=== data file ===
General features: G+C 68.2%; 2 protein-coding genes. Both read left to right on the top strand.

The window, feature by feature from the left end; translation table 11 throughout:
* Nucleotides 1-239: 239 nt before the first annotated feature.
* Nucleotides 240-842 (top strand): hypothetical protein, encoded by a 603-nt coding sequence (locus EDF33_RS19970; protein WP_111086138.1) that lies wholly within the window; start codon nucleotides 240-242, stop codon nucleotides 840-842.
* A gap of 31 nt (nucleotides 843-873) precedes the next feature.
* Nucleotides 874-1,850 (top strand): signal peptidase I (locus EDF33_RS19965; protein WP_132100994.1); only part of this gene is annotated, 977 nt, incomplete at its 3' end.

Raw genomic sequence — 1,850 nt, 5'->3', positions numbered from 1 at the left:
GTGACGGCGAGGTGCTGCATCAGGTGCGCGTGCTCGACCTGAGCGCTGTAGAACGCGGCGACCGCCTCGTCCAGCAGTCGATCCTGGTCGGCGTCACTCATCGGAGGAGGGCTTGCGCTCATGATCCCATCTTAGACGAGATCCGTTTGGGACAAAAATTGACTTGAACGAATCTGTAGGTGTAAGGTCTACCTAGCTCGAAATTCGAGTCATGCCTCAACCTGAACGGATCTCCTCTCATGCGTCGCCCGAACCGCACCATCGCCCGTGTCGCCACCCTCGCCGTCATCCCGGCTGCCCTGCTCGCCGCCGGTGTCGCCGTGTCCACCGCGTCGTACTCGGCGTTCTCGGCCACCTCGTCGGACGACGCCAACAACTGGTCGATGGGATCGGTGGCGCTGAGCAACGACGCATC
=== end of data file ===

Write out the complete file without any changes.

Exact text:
General features: G+C 68.2%; 2 protein-coding genes. Both read left to right on the top strand.

The window, feature by feature from the left end; translation table 11 throughout:
* Nucleotides 1-239: 239 nt before the first annotated feature.
* Nucleotides 240-842 (top strand): hypothetical protein, encoded by a 603-nt coding sequence (locus EDF33_RS19970; protein WP_111086138.1) that lies wholly within the window; start codon nucleotides 240-242, stop codon nucleotides 840-842.
* A gap of 31 nt (nucleotides 843-873) precedes the next feature.
* Nucleotides 874-1,850 (top strand): signal peptidase I (locus EDF33_RS19965; protein WP_132100994.1); only part of this gene is annotated, 977 nt, incomplete at its 3' end.

Raw genomic sequence — 1,850 nt, 5'->3', positions numbered from 1 at the left:
GTGACGGCGAGGTGCTGCATCAGGTGCGCGTGCTCGACCTGAGCGCTGTAGAACGCGGCGACCGCCTCGTCCAGCAGTCGATCCTGGTCGGCGTCACTCATCGGAGGAGGGCTTGCGCTCATGATCCCATCTTAGACGAGATCCGTTTGGGACAAAAATTGACTTGAACGAATCTGTAGGTGTAAGGTCTACCTAGCTCGAAATTCGAGTCATGCCTCAACCTGAACGGATCTCCTCTCATGCGTCGCCCGAACCGCACCATCGCCCGTGTCGCCACCCTCGCCGTCATCCCGGCTGCCCTGCTCGCCGCCGGTGTCGCCGTGTCCACCGCGTCGTACTCGGCGTTCTCGGCCACCTCGTCGGACGACGCCAACAACTGGTCGATGGGATCGGTGGCGCTGAGCAACGACGCATC